Archive for May 5th, 2014

Writing Process Blog Relay 2014

Many thanks to Anoosha at My Heart’s Blab for bringing this blog relay to my attention since I can be a bit oblivious about what’s going on around the web. It’s been fascinating to trace the posts backward through various blogs and I’ve been introduced to many authors I would not have otherwise met.

 

What am you working on?

Currently, I’m working on Conflagration of Phoenixes, theta draft. I was doing a serial, but I’m a bit stalled out because it’s hard to write a scene to top killing the MC and bringing them back to life.

 

How does your work differ from others of its genre?

I write romantic fantasy, so there’s quite a lot going there. *laughs* I’m pretty sure most things have been done at this point.

It’s set in alternate universe imperial China with magic, so that’s a bit unusual. I also try to balance the epic fantasy elements of politics and adventuring with a strong romance angle involving four entities — so it’s a bit of a mutt. I expect people will tell me if I’ve succeeded or not when I’m done.

I suspect people won’t know how to properly characterize it. Certainly I’m having a hard time really giving people a good idea of what to expect. Too much romance for it to be just epic fantasy; possibly too heavy on the political/adventure aspects for the romance crowd and it involves multi-partner romance but I don’t intend to make it explicit so I’ve scared away the usual m/f crowd but left the erotica crowd cold.

I’ve had CPs throw up their hands a bit. *laughs*

 

Why do you write what you do?

That is how the stories come to me. I’ll have a plot bunny and then I’ll have characters show up to populate the story. As the story unwinds, they tell me things and for me including them as they isn’t a choice.

Goddess in Waiting, for example, started out with a reluctant goddess who’s dragged back into the living world. I had the outline planned out. But somewhere in the story, this conversation happens:

Thanatos: “What are you doing with my wife?”

Me: “Uh? Since when? I haven’t seen you in each other’s company for what, a few thousand years?”

Thanatos: “None of your business.”

Amarantha: “Don’t wanna talk about it. Painful memories.”

So the entire plot shifted.

I serve Story, that’s all.

 

How does your writing process work?

A better question might honestly be “how does it not fail”? *laughs*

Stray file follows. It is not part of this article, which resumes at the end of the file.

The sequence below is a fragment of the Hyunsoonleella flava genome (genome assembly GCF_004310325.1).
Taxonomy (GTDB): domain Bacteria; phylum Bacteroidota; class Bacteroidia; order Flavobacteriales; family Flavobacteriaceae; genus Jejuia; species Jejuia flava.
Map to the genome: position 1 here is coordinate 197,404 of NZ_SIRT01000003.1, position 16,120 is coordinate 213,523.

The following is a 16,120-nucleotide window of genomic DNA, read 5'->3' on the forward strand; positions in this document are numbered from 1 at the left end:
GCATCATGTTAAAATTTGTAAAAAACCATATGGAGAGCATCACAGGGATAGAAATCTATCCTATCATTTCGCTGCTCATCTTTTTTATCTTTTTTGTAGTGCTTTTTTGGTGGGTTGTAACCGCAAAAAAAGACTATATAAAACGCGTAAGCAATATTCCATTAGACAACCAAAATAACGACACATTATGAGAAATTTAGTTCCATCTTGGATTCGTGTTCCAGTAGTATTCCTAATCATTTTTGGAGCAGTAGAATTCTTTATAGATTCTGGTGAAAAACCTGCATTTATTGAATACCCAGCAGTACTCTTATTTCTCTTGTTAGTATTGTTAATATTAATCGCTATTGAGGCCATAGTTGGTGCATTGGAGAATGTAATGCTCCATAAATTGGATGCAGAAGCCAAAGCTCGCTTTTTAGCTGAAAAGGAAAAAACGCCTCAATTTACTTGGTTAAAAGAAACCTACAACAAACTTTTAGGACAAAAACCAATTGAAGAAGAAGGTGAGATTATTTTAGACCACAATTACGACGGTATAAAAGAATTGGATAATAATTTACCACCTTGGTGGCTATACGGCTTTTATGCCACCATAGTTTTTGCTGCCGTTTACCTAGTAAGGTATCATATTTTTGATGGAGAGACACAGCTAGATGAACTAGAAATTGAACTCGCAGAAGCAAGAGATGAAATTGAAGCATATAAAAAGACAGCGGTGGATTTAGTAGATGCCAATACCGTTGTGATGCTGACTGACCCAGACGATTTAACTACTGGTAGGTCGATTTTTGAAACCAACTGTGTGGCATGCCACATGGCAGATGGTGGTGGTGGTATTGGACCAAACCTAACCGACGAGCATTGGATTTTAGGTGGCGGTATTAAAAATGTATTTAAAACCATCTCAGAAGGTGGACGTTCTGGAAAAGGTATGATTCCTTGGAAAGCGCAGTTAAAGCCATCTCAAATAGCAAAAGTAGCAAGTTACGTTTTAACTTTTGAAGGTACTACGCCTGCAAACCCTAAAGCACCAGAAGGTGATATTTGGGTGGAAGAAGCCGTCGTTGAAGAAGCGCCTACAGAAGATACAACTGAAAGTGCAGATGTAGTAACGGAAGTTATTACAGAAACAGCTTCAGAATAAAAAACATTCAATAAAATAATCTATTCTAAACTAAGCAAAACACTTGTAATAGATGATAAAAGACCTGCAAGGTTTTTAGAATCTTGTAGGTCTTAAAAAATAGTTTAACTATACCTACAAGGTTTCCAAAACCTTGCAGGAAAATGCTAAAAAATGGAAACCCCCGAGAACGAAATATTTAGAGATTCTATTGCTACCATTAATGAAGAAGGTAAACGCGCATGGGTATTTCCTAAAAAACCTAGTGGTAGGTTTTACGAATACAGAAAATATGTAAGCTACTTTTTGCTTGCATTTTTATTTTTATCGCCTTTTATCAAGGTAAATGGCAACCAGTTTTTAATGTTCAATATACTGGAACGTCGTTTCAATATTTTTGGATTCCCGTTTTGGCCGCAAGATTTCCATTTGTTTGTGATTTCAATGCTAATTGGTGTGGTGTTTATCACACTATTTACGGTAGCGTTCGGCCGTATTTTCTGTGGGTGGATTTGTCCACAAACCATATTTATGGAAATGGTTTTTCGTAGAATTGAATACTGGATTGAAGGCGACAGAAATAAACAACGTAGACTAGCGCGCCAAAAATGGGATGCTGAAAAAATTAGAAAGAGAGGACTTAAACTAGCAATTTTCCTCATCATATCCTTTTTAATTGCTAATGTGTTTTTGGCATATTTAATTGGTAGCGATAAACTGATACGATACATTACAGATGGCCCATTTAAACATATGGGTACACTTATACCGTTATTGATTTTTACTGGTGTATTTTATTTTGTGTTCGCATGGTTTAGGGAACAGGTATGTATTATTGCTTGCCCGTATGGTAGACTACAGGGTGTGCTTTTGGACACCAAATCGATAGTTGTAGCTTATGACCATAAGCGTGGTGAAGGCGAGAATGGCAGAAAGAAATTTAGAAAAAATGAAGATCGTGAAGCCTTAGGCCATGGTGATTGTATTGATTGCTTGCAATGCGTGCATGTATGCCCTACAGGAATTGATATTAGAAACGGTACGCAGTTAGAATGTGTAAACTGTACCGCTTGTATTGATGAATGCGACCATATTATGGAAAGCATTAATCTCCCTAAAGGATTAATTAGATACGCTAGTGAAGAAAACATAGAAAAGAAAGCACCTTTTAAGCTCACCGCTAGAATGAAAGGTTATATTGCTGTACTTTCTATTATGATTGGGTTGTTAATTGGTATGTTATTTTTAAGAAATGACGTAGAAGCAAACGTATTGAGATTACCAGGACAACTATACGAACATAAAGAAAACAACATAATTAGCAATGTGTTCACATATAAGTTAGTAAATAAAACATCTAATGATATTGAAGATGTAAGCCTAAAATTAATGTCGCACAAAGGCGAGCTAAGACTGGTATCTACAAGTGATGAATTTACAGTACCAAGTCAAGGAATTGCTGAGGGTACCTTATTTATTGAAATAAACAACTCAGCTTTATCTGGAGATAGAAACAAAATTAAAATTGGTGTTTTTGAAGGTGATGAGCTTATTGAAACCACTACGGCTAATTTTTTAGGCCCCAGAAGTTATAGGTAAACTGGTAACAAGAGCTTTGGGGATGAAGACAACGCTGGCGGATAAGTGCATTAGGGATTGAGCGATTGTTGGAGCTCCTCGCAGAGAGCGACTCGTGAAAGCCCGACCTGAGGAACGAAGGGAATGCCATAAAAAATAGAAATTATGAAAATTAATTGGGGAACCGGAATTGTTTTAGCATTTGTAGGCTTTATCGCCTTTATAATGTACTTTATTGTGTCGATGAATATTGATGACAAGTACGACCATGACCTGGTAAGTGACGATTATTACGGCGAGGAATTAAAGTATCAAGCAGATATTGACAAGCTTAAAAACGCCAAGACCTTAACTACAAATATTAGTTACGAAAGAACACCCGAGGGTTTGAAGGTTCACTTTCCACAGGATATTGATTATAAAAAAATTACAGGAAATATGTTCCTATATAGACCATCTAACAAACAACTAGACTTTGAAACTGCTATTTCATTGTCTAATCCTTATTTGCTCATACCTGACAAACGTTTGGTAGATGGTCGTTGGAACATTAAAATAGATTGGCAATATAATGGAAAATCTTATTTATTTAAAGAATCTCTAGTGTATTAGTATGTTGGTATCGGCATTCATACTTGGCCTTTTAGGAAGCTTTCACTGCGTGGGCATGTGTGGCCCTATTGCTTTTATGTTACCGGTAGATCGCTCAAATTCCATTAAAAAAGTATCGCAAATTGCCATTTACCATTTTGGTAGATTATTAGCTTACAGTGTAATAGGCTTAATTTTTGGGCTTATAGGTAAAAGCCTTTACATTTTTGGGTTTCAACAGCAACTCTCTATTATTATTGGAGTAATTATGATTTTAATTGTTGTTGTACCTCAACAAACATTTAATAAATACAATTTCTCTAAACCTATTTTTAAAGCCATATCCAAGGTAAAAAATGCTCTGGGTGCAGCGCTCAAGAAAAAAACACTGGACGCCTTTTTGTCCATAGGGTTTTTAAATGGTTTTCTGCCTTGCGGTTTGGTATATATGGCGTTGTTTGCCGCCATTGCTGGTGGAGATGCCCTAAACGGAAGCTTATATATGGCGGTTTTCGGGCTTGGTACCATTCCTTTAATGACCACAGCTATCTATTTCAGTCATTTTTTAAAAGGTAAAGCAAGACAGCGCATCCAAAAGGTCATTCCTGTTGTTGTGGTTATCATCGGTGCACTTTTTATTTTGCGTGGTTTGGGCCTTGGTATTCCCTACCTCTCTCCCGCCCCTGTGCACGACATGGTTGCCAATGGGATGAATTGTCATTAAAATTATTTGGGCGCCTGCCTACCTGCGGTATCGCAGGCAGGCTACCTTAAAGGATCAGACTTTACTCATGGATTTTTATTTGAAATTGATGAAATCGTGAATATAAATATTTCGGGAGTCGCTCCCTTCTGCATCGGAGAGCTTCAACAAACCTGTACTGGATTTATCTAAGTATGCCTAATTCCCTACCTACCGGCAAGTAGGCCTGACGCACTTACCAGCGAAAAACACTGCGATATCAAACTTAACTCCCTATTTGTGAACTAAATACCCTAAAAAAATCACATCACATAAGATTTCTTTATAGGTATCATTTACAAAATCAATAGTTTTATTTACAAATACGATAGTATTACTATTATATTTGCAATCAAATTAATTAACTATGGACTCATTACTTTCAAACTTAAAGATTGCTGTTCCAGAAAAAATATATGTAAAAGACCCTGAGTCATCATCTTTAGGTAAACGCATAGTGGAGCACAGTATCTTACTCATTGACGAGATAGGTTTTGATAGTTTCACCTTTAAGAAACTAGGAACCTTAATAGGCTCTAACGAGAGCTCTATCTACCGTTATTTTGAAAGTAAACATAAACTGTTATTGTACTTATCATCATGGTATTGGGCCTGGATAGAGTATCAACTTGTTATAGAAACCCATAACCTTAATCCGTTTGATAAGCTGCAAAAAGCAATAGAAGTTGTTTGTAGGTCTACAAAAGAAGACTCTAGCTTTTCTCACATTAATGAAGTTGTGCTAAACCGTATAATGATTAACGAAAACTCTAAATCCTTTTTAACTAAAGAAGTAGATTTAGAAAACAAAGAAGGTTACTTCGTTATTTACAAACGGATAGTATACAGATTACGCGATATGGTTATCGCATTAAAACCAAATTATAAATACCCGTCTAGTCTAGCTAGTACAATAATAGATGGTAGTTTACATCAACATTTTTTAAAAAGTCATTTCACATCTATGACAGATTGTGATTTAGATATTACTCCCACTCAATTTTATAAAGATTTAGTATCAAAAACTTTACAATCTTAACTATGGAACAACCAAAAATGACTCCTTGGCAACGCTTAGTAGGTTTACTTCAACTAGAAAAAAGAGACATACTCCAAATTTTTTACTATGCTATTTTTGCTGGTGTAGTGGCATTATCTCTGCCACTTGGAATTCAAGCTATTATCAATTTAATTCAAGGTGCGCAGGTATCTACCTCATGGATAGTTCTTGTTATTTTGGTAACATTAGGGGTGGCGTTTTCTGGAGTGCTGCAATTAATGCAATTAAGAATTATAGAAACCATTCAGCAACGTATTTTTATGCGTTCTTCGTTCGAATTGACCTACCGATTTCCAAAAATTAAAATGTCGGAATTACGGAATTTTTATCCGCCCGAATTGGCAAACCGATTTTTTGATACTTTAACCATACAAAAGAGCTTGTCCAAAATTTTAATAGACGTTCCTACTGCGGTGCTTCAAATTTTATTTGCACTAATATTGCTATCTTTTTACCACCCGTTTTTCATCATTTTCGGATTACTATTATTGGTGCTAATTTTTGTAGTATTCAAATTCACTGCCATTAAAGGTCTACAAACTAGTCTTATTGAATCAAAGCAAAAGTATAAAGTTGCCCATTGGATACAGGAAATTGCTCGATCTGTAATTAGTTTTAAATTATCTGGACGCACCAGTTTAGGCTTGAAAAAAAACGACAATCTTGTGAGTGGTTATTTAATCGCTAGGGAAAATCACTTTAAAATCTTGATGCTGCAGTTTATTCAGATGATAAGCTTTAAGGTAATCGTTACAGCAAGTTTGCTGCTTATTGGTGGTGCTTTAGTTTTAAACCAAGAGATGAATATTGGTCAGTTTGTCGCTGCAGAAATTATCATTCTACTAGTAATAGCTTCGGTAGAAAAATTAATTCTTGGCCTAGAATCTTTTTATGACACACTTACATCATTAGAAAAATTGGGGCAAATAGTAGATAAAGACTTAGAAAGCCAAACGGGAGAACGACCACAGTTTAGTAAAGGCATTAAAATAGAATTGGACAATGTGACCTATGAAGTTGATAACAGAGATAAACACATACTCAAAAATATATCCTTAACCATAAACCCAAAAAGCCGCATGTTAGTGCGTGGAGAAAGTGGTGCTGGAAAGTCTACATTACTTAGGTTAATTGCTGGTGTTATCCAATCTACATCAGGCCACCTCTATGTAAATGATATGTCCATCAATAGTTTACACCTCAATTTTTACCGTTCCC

I used be a complete pantser, but now I outline. I follow the 5 key turning points of scripts when I’m laying out the initial outline, but it’s really fluid. As opposed to say, “turn right at Cross St and then go straight for a mile before turning left onto Pearl St”, it’s really more like “Start with car accident, turn left at emotional trauma and go until you’re halfway there then make a slight right onto emo drama and straight on til morning”.

The first draft is usually fast for me. I tend to edit as I go, going over the previous chapter before starting on the new one. I tend to produce fairly clean copy, so I’ll read over it when it’s done, tweak whatever needs doing and send it on to my CPs. They’ll let me know what works and doesn’t work. Then, well, then Hell happens. I haven’t finished edits on my first novel yet, so I’ll have to update after I’ve finished a polished copy that’s ready for publication.

I do writing challenges with friends at writechat.net almost every day. I also keep Google Hangouts up all day so my friends and I can spur each other on, help each other with brainstorming and shoot the breeze. That and my number spreadsheets keep me going when I otherwise might not.

 

Next up:

(I’m linking more than three because these ladies are just that awesome and when they all responded to my call to action I didn’t want anyone to miss out on meeting them.)

Zoë Sumra was born in London, and decided to become a novelist when she was three years old. She subsequently moved to Lancashire and, bored with countryside living, finally started writing novels at the age of twelve. She wrote most of an epic fantasy trilogy before moving to space opera and staying there, because making spaceships blow up is entertaining.  Away from writing she works as a print controller in the advertising industry and is a UK-ranked foil and sabre fencer.

Jess Mahler is a kinky, crazy, and somewhat confused woman trying to get by in the modern world. She was introduced to fantasy in 7th grade English class when the teacher assigned “The Littlest Dragon Boy,” by Anne McCaffery, and never looked back. Today she writes specfic of all kinds, incorporating her own experience with alternative sexualities, alternative lifestyles, and chronic illness.

Elise Hepner writes smutty goodness. Her latest book is about Megaera,a Fury who functions as Hades’ right hand.

Claudia Long is the author of Josefina’s Sin and The Duel for Consuelo, two novels of 1700 colonial Mexico. She also wrote The Harlot’s Pen which is about women in the Labor Movement in San Francisco in 1920. She writes about Colonial Mexico, Mexican historical fiction, and in The Duel for Consuelo, the Conversos, the secret Jews who converted at the point of a sword. .